“Horses are truly emotional sponges, and they react strongly and very rapidly to our human emotions,” said Léa Lansade, PhD, of the French Horse and Riding Institute and the National Institute for Agricultural Research’s behavior science department, in Tours.
The Experiment: “Strong Reactions”
In a recent study, Lansade and her fellow researchers, including PhD student Miléna Trösch, tested horses’ ability to associate human vocal and facial emotional expressions. They projected short video clips without sound of an unfamiliar woman on either side of each study horse. In one video the woman was making an “angry” face; in the other she was making a “joyful” face.
At the same time, the scientists played an audio clip of a different, also unfamiliar, woman vocalizing either anger or joy through nonverbal sounds (no words), such as grrr and aah.
The test horses—34 Welsh mares—only interacted with humans for basic maintenance and care. But despite having such a limited relationship with humans and despite being exposed to the emotions of an unknown human, the mares had “strong reactions” to the emotions displayed in the experiment, said Lansade.
The mares’ heartbeats rose dramatically, and their behavior became indicative of stress—with stiff, alert postures—when they heard sounds of angry human emotions compared to happy ones, she said. By contrast, with joyful vocal expressions, they became “more peaceful,” with relaxed postures and lower heart rates.
Staring at the Mismatch
Human facial expressions that did not match the sounds on the audio clips “intrigued” the horses, said Lansade. “They spent much more time looking at the incongruent (‘wrong’) image, because it was in contrast to their expectations,” she explained. “This is something we often see in horses, and not just in this study, when it comes to reacting to things they don’t expect.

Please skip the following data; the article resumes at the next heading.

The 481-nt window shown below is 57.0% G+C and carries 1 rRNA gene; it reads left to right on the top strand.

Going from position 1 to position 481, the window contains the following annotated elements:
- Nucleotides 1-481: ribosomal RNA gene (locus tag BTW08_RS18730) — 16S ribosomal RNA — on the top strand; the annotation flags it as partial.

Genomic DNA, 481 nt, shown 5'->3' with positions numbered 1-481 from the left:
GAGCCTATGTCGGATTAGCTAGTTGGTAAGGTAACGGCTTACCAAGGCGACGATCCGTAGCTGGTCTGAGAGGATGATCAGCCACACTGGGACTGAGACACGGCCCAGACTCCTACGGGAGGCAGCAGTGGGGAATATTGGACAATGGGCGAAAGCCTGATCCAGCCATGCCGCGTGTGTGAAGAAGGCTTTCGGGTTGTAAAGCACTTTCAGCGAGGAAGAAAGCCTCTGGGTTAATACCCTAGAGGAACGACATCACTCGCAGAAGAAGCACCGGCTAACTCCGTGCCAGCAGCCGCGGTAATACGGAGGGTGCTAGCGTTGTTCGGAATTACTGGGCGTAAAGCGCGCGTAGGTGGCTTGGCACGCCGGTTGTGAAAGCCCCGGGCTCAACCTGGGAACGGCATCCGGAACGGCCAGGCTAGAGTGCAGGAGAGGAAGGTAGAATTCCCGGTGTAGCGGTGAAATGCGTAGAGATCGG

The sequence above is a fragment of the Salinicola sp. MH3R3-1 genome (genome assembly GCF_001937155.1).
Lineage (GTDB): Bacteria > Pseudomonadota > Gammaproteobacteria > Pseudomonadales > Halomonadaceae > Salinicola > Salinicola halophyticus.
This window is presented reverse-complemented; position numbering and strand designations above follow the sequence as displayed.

“So in this study, for example, they were expecting to see a smiling face when they heard an ‘aah’ of contentment,” she continued. “But when that didn’t happen, and there was an angry face there, they were surprised and wanted to observe the scene more closely.”
Keeping Their High Sensitivity in Mind
This high sensitivity to human emotions has led the researchers to urge handlers to take caution when expressing their emotions, because the horses are paying attention—and reacting, said Lansade. “What was really surprising in this study was that we had the horses listen to very short sounds of only a few seconds in length,” she said. “And that immediately provoked a strong emotional response in them, with a changing cardiac rhythm and an alert posture.”
The horses reacted even though they were exposed to recordings that had nothing to do with them. So it’s likely that horses react to human emotions even when they’re not directed toward them, she added.
“It’s probable that arguing with another human in front of a horse or by contrast laughing in front of them, would induce emotions in the horses that witness the scene,” she said. “And that could have repercussions on the way they perceive us.”
Whether such interspecies sensitivity is reciprocal remains to be determined, she added.
“I don’t know if humans react as strongly to equine emotions,” Lansade said. “We’ll have to test that!”